The most important thing about the pot you choose: It must have at least one drainage hole in the bottom. Bulbs can quickly rot in wet soil. If your bulbs fail, that’s likely the cause.

Plant your potted bulbs at the same depth as you would in the ground, but much closer together. Set them two to three times as deep as the bulb is tall, so a two-inch-tall tulip bulb should be planted four to six inches deep. Choose a pot deep enough to hold your largest bulbs.

If you plan to store your potted bulbs someplace dry over the winter, don’t worry about choosing a pot that can withstand the winter elements. If storing your pot outdoors is the only option, choose one made of a more durable material like concrete or cast iron.

A hand wearing a gardening glove setting out crocus bulbs in a circular planter for Spring flowers.© Jackie Bale/Getty Images

How To Plant Bulbs In a Pot in Six Easy Steps

Start with a clean, dry container and fresh potting soil. Then follow these six steps:

  1. Fill the bottom of your container with at least two inches of potting soil.
  2. Place your largest bulbs in the pot with the pointy end facing up. Snuggle them in so they sit upright and won’t fall over when you add more soil. Space them close together but not quite touching.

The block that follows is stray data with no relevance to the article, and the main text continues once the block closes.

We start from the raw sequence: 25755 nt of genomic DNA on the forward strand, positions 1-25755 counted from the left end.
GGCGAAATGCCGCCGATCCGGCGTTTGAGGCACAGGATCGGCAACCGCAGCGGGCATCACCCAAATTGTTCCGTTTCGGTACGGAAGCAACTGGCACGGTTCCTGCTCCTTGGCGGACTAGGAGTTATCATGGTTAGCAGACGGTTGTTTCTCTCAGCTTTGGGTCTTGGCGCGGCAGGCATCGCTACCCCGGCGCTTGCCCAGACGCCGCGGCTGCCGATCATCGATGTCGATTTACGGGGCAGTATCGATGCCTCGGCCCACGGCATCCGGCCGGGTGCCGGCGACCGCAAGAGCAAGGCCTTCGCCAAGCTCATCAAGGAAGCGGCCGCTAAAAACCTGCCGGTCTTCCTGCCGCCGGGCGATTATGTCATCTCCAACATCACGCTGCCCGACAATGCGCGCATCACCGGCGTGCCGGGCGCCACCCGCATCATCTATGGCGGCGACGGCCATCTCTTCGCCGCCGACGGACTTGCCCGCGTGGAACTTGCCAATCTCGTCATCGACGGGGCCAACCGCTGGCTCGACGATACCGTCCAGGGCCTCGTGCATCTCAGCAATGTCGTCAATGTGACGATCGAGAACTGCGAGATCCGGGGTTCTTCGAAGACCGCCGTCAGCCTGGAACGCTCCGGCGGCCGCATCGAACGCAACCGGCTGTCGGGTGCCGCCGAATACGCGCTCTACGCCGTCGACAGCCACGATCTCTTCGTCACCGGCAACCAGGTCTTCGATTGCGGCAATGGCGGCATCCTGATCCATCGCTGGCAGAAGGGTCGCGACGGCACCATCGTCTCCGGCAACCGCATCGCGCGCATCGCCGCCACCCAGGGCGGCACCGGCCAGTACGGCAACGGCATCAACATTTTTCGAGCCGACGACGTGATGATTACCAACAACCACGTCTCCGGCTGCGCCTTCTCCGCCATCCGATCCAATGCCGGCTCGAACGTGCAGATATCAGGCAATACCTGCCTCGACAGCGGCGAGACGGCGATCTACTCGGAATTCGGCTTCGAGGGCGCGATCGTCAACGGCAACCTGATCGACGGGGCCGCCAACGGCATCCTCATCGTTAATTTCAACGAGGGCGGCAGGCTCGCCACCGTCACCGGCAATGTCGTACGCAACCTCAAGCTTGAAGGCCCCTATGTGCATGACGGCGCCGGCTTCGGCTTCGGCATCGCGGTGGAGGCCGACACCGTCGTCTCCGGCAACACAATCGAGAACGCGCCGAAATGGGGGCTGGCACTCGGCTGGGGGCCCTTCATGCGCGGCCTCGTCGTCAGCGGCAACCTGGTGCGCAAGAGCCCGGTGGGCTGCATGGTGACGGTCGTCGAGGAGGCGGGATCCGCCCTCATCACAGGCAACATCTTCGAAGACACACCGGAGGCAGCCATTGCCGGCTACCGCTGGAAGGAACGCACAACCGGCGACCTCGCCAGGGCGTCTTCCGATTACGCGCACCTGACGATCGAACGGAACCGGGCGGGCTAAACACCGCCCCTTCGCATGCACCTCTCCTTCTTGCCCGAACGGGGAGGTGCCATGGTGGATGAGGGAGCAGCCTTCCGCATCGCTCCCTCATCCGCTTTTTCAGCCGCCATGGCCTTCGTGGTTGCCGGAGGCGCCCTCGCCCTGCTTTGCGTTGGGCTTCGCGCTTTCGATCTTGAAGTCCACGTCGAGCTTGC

3. If you’re layering several types of bulbs in one large pot, start with the largest bulbs in the bottom and successively place smaller ones on top. Leave an inch or two of soil between each layer so their roots will have room to grow.
  4. Add more soil until it reaches about one-half inch below the lip of the pot. This leaves space for when you water.
  5. Water your newly potted bulbs thoroughly.
  6. Top-dress the pot with a granular animal repellent like Plantskydd to ward off any curious creatures.

Close-Up Of Crocus bulbs Growing out of soilGeorge Mdivanian/Getty Images

What Should I Do With My Potted Bulbs Over the Winter?

Now that your bulbs are all potted up and watered, choose a sheltered location like a shed or unheated garage to store them for winter.

It’s important to keep them cold but sheltered from winter rains or snow that could soak the soil and make the bulbs rot. The soil should stay only slightly moist through the winter. Place bait for mice and voles, which will happily make a meal of your bulbs if they aren’t protected.

Once temperatures rise above freezing in the spring, take your potted bulbs out of storage and let them emerge naturally outdoors. Use pot feet if you are setting them on a hard surface to allow water to drain freely and prevent rot.

See, it was easier than you thought! Time to start planning which kinds of bulbs you’ll try next year.

Susan Martin
Susan Martin is a lifelong gardener who enjoys sharing her passion for plants, gardening and the business of horticulture with fellow plant enthusiasts across North America. She has spent over two decades working in the horticulture industry on new plant development, garden design, sales, marketing and consulting. Susan has received visitors from around the world in her home garden which has been featured in numerous gardening publications. Her goal is to inspire and educate people about how to garden every day.